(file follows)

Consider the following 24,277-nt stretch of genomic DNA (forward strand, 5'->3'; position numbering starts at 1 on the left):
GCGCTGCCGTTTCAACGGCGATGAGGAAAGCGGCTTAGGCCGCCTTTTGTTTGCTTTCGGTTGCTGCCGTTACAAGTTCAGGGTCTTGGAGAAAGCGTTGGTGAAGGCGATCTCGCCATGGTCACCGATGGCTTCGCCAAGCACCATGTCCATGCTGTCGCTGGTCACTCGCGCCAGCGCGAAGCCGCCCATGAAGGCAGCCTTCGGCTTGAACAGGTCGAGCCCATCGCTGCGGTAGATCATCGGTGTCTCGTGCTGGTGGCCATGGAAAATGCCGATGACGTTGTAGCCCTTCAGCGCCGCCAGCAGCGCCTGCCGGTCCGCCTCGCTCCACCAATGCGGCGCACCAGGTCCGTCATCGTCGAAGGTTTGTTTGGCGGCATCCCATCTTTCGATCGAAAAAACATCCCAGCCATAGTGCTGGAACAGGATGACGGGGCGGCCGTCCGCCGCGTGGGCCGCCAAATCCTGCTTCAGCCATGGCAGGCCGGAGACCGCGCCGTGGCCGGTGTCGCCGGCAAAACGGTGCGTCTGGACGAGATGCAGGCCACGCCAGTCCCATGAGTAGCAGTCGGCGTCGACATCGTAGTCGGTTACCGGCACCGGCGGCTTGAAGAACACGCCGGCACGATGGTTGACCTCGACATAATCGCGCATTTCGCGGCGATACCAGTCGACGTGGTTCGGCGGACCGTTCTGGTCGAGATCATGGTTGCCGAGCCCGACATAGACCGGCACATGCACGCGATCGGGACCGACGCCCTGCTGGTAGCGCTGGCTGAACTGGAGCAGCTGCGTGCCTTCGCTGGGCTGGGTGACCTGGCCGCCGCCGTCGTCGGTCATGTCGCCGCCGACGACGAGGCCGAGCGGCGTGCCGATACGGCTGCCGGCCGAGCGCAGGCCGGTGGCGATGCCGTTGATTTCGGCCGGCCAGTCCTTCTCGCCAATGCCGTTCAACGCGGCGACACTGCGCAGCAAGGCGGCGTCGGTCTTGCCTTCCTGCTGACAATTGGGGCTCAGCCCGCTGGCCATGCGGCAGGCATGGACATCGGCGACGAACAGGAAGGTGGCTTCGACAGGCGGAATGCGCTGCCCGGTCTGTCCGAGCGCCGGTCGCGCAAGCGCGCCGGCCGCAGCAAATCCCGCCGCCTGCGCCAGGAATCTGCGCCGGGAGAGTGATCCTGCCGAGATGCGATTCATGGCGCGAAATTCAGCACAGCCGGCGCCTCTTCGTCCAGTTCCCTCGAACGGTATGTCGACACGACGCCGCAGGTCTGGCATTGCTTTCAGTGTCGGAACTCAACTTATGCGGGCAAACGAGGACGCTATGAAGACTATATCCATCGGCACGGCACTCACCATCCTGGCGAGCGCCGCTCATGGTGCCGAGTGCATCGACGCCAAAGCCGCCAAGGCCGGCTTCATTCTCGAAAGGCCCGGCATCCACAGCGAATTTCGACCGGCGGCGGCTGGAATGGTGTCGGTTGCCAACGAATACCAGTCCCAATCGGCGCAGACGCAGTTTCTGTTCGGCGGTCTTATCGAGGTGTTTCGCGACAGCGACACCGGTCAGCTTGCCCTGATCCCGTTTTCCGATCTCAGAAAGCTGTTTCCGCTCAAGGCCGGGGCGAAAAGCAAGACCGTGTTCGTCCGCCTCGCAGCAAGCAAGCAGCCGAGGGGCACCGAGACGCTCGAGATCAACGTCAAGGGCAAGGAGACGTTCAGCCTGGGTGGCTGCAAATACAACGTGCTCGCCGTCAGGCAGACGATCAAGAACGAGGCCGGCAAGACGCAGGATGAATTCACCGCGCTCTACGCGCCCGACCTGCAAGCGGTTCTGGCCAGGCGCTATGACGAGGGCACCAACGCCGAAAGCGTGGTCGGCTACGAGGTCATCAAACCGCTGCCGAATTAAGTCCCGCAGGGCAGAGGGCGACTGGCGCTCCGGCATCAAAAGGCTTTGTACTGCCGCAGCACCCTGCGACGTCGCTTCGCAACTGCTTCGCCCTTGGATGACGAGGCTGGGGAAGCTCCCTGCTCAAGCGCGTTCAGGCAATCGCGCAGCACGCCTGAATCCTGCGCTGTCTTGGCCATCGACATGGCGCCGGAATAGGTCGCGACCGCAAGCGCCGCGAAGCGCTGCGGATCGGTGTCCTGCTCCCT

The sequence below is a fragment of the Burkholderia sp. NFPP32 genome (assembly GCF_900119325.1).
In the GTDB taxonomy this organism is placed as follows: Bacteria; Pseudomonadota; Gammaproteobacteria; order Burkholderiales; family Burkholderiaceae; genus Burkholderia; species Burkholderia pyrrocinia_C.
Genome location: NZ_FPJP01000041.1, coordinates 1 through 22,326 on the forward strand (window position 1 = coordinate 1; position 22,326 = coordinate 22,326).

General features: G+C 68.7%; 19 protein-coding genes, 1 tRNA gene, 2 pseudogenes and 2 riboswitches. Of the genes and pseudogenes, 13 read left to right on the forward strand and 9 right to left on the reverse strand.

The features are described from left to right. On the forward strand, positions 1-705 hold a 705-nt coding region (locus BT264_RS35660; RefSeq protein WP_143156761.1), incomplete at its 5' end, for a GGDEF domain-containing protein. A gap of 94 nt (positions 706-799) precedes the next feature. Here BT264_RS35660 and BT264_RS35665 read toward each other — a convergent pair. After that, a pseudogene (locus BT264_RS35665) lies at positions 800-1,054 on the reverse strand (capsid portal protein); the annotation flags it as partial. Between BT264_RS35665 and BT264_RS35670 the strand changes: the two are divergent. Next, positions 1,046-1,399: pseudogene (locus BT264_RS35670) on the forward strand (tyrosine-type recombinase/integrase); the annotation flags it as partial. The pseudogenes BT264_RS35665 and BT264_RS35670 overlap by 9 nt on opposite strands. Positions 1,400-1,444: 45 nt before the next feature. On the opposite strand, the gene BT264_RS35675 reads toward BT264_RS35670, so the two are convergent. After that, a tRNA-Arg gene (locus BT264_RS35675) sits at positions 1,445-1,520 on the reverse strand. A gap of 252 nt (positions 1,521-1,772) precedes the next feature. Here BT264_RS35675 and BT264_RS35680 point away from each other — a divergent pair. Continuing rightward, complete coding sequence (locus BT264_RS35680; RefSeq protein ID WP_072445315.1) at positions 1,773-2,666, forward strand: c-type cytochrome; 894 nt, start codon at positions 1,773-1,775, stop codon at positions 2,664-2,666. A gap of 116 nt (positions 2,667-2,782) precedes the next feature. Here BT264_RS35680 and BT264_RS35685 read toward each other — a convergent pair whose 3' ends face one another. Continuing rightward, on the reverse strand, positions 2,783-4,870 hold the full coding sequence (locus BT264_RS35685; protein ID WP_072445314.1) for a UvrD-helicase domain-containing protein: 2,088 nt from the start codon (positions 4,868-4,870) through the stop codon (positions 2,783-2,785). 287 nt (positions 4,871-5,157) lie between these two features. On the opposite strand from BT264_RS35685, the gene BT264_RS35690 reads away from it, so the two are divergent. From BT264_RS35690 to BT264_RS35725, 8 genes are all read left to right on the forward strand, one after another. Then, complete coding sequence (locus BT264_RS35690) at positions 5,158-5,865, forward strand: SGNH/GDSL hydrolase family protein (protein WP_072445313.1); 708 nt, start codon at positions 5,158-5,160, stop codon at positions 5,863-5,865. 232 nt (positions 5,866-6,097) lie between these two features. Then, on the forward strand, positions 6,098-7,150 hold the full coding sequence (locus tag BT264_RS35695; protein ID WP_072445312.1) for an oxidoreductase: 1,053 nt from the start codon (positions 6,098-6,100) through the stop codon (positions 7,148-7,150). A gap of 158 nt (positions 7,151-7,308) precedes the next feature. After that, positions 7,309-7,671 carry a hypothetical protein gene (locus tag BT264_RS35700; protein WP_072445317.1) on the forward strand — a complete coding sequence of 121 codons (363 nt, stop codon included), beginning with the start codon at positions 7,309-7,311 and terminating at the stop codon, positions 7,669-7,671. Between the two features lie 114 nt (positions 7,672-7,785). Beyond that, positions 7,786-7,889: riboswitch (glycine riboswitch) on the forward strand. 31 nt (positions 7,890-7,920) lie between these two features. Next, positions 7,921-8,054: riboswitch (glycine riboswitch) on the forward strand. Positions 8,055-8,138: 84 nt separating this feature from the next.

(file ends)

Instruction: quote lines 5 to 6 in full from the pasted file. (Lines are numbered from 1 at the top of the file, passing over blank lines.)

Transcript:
Genome location: NZ_FPJP01000041.1, coordinates 1 through 22,326 on the forward strand (window position 1 = coordinate 1; position 22,326 = coordinate 22,326).

General features: G+C 68.7%; 19 protein-coding genes, 1 tRNA gene, 2 pseudogenes and 2 riboswitches. Of the genes and pseudogenes, 13 read left to right on the forward strand and 9 right to left on the reverse strand.